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Mol Phylogenet Evol. 2007 Oct;45(1):33-49. Epub 2007 Jun 8.

Phylogeny of North American fireflies (Coleoptera: Lampyridae): implications for the evolution of light signals.

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  • 1Section of Integrative Biology and Center for Computational Biology and Bioinformatics, School of Biological Sciences, University of Texas at Austin, 1 University Station C0930, Austin, TX 78712-0253, USA.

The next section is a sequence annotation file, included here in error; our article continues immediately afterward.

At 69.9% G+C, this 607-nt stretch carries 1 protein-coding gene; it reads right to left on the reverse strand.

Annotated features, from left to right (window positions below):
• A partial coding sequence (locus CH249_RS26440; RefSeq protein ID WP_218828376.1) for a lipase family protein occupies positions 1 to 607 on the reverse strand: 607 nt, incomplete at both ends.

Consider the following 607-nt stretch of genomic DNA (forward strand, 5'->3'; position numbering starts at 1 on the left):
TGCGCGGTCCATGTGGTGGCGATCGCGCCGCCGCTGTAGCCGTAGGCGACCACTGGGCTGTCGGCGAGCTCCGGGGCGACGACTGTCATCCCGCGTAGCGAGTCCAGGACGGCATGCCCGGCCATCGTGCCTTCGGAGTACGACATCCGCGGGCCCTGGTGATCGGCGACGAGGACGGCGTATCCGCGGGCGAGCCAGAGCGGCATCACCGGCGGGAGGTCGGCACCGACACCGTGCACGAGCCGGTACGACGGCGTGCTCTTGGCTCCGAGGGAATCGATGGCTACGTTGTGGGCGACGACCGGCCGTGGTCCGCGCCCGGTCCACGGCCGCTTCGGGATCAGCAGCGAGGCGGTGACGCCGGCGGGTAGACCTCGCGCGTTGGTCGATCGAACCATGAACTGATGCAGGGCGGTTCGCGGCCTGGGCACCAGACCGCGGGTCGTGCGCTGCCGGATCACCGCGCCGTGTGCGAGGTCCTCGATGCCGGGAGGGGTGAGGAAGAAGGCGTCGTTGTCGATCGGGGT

Representatives of the beetle family Lampyridae ("fireflies", "lightningbugs") are well known for their use of light signals for species recognition during mate search. However, not all species in this family use light for mate attraction, but use chemical signals instead. The lampyrids have a worldwide distribution with more than 2000 described species, but very little is known about their phylogenetic relationships. Within North America, some lampyrids use pheromones as the major mating signal whereas others use visual signals such as extended glows or short light flashes. Here, we use a phylogenetic approach to illuminate the relationships of North American lampyrids and the evolution of their mating signals. Specifically, to establish the first phylogeny of all North American lampyrid genera, we sequenced nuclear (18S) and mitochondrial (16S and COI) genes to investigate the phylogenetic relationships of 26 species from 16 North American (NA) genera and one species from the genus Pterotus that was removed recently from the Lampyridae. To test the monophyly of the NA firefly fauna we sequenced the same genes from three European lampyrids and three Asian lampyrids, and included all available Genbank data (27 additional Asian lampyrids and a former lampyrid from Asia, Rhagophthalmus). Our results show that the North American lampyrids are not monophyletic. Different subgroups are closely related to species from Europe, Asia and tropical America, respectively. The present classification of fireflies into subfamilies and tribes is not, for the most part, supported by our phylogenetic analysis. Two former lampyrid genera, Pterotus and Rhagophthalmus, which have recently been removed from this family, are in fact nested within the Lampyridae. Further, we found that the use of light as a sexual signal may have originated one or four times among lampyrids, followed by nine or four losses, respectively. Short flashes originated at least twice and possibly three times independently among our study taxa. The use of short flashes as a mating signal was replaced at least once by the use of long glows, and light signals as mating signals were lost at least three times in our study group and replaced by pheromones as the main signal mode.

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